Non-Callable Bond

(redirected from Non-Callable Bonds)

Non-Callable Bond

A bond whose holder is not permitted to exchange it with the issuer in return for its face value. Non-callable bonds may be either traded or held to maturity. A non-callable bond should not be confused with a nonnegotiable security.
References in periodicals archive ?
A complete discussion is beyond the scope of this article, but I would like to make an important point about bonds with embedded options or call features, and non-callable bonds. As we are fully aware, bond prices move in the opposite direction of interest rates.
In this study, the authors test whether callable bonds have lower agency costs of debt than non-callable bonds. The paper also examines whether an explicit contractual restriction on risk incentive-triggered transactions reduces the agency costs of debt.
That is, the authors empirically test whether callable bonds have lower agency costs of debt than non-callable bonds. Also examined is whether an explicit restriction on risk incentive-based transactions effectively reduces the agency costs of debt.
[X.sub.4i] = 1 for callable bonds and 0 for non-callable bonds (contracting variable).
The sample has 150 callable bonds and 54 non-callable bonds. Other bond features such as amount raised, maturity, coupon rate, and bond rating were collected as well.
Most noteworthy, the binary call feature variable (i.e., 1 for callable bonds and 0 for non-callable bonds) is negatively related to the bond rating, and its coefficient is statistically significant with a p-value close to zero.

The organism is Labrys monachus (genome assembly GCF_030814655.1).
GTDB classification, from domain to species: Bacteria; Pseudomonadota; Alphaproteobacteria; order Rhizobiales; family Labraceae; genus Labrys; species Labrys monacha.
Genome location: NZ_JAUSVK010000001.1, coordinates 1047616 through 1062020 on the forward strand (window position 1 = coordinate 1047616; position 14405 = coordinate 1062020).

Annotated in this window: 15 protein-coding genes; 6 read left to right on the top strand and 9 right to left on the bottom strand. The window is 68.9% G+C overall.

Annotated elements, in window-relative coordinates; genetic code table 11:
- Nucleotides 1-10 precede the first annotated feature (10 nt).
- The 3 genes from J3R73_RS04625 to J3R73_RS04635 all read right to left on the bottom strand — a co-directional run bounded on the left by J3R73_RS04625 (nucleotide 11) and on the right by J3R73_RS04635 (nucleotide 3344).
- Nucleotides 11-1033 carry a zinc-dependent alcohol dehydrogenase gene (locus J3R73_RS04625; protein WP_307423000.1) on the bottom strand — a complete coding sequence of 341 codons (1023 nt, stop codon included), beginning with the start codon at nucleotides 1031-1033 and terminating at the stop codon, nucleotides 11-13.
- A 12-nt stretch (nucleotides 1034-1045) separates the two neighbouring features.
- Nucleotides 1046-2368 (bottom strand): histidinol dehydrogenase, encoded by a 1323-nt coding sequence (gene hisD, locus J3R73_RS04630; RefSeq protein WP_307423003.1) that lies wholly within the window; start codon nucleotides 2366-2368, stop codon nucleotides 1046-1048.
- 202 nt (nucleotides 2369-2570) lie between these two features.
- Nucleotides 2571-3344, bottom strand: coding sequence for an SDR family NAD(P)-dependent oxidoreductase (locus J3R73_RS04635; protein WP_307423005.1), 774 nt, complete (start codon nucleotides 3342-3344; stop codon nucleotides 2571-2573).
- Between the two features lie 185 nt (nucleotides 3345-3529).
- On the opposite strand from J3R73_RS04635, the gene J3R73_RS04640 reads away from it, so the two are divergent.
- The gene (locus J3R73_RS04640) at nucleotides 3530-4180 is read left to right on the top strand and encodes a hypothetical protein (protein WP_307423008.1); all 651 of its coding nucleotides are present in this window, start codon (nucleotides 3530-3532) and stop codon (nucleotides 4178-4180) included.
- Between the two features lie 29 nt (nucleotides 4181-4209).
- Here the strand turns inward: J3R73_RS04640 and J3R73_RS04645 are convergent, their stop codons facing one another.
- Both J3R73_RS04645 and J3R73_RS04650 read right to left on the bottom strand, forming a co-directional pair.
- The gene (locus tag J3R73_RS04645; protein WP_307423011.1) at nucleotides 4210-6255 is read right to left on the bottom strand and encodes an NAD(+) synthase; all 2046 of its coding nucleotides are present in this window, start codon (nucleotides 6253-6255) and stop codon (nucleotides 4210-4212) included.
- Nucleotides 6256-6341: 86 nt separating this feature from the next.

Regardless of a bond's maturity, McGregor suggests buying top-rated (AAA or AA), non-callable bonds. That is, avoid bonds that permit the issuer to buy them back if interest rates fall, in which case you'd have to reinvest at lower yields.
Of course, there is a cost: The interest rates on 10-year callable bonds for Freddie Mac are about 100 basis points above the cost of comparable non-callable bonds. The reduction in F&F profits, however, would be less than the reduction created by an explicit portfolio size limit.
They use a theoretical, tax-timed, bond-pricing model and show that a comparison of callable bonds with non-callable bonds that mature on the first call date provides a valuation for an implied put option.

Full browser ?